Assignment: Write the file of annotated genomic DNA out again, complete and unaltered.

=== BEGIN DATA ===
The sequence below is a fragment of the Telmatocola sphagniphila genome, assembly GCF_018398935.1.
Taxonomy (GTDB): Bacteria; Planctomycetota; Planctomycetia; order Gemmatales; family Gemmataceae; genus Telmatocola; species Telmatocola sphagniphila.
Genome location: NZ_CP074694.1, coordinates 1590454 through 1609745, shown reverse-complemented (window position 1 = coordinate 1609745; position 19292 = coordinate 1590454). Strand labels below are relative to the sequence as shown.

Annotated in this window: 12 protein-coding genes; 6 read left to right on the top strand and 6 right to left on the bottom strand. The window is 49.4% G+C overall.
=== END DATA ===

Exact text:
The sequence below is a fragment of the Telmatocola sphagniphila genome, assembly GCF_018398935.1.
Taxonomy (GTDB): Bacteria; Planctomycetota; Planctomycetia; order Gemmatales; family Gemmataceae; genus Telmatocola; species Telmatocola sphagniphila.
Genome location: NZ_CP074694.1, coordinates 1590454 through 1609745, shown reverse-complemented (window position 1 = coordinate 1609745; position 19292 = coordinate 1590454). Strand labels below are relative to the sequence as shown.

Annotated in this window: 12 protein-coding genes; 6 read left to right on the top strand and 6 right to left on the bottom strand. The window is 49.4% G+C overall.